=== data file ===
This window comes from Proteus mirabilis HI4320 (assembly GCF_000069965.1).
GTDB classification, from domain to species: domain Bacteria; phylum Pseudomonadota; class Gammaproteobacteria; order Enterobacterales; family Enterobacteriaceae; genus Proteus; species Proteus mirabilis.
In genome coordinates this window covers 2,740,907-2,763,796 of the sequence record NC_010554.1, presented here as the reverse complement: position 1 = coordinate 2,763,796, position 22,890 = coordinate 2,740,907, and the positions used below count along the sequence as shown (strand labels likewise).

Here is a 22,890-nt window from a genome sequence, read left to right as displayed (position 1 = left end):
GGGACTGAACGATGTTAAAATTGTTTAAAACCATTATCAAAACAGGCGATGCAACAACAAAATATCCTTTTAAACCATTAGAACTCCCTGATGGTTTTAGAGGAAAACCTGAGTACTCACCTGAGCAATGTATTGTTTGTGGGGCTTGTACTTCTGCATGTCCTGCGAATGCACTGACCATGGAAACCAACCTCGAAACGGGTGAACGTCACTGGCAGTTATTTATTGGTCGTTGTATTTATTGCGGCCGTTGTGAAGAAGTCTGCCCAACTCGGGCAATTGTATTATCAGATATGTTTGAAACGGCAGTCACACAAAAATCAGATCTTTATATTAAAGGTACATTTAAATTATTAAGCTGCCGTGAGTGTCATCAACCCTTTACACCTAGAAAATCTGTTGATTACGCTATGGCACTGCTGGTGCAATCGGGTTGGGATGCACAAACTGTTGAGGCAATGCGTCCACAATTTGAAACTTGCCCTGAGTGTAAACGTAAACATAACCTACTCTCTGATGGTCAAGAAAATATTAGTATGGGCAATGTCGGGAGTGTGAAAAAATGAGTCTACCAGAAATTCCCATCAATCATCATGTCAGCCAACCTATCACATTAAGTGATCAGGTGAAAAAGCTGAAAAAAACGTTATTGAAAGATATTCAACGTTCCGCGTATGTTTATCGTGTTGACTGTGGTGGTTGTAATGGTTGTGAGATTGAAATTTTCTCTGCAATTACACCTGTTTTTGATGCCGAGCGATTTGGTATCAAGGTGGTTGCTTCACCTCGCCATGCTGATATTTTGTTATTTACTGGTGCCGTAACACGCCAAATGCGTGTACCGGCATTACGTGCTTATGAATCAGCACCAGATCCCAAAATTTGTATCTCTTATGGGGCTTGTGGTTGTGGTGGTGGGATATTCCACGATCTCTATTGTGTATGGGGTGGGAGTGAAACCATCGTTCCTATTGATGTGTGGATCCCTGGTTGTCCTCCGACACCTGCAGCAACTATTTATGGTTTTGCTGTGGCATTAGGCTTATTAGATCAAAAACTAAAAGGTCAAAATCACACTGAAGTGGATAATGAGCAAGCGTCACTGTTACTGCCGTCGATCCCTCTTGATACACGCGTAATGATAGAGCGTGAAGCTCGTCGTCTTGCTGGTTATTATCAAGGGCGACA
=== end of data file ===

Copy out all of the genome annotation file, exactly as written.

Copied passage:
This window comes from Proteus mirabilis HI4320 (assembly GCF_000069965.1).
GTDB classification, from domain to species: domain Bacteria; phylum Pseudomonadota; class Gammaproteobacteria; order Enterobacterales; family Enterobacteriaceae; genus Proteus; species Proteus mirabilis.
In genome coordinates this window covers 2,740,907-2,763,796 of the sequence record NC_010554.1, presented here as the reverse complement: position 1 = coordinate 2,763,796, position 22,890 = coordinate 2,740,907, and the positions used below count along the sequence as shown (strand labels likewise).

Here is a 22,890-nt window from a genome sequence, read left to right as displayed (position 1 = left end):
GGGACTGAACGATGTTAAAATTGTTTAAAACCATTATCAAAACAGGCGATGCAACAACAAAATATCCTTTTAAACCATTAGAACTCCCTGATGGTTTTAGAGGAAAACCTGAGTACTCACCTGAGCAATGTATTGTTTGTGGGGCTTGTACTTCTGCATGTCCTGCGAATGCACTGACCATGGAAACCAACCTCGAAACGGGTGAACGTCACTGGCAGTTATTTATTGGTCGTTGTATTTATTGCGGCCGTTGTGAAGAAGTCTGCCCAACTCGGGCAATTGTATTATCAGATATGTTTGAAACGGCAGTCACACAAAAATCAGATCTTTATATTAAAGGTACATTTAAATTATTAAGCTGCCGTGAGTGTCATCAACCCTTTACACCTAGAAAATCTGTTGATTACGCTATGGCACTGCTGGTGCAATCGGGTTGGGATGCACAAACTGTTGAGGCAATGCGTCCACAATTTGAAACTTGCCCTGAGTGTAAACGTAAACATAACCTACTCTCTGATGGTCAAGAAAATATTAGTATGGGCAATGTCGGGAGTGTGAAAAAATGAGTCTACCAGAAATTCCCATCAATCATCATGTCAGCCAACCTATCACATTAAGTGATCAGGTGAAAAAGCTGAAAAAAACGTTATTGAAAGATATTCAACGTTCCGCGTATGTTTATCGTGTTGACTGTGGTGGTTGTAATGGTTGTGAGATTGAAATTTTCTCTGCAATTACACCTGTTTTTGATGCCGAGCGATTTGGTATCAAGGTGGTTGCTTCACCTCGCCATGCTGATATTTTGTTATTTACTGGTGCCGTAACACGCCAAATGCGTGTACCGGCATTACGTGCTTATGAATCAGCACCAGATCCCAAAATTTGTATCTCTTATGGGGCTTGTGGTTGTGGTGGTGGGATATTCCACGATCTCTATTGTGTATGGGGTGGGAGTGAAACCATCGTTCCTATTGATGTGTGGATCCCTGGTTGTCCTCCGACACCTGCAGCAACTATTTATGGTTTTGCTGTGGCATTAGGCTTATTAGATCAAAAACTAAAAGGTCAAAATCACACTGAAGTGGATAATGAGCAAGCGTCACTGTTACTGCCGTCGATCCCTCTTGATACACGCGTAATGATAGAGCGTGAAGCTCGTCGTCTTGCTGGTTATTATCAAGGGCGACA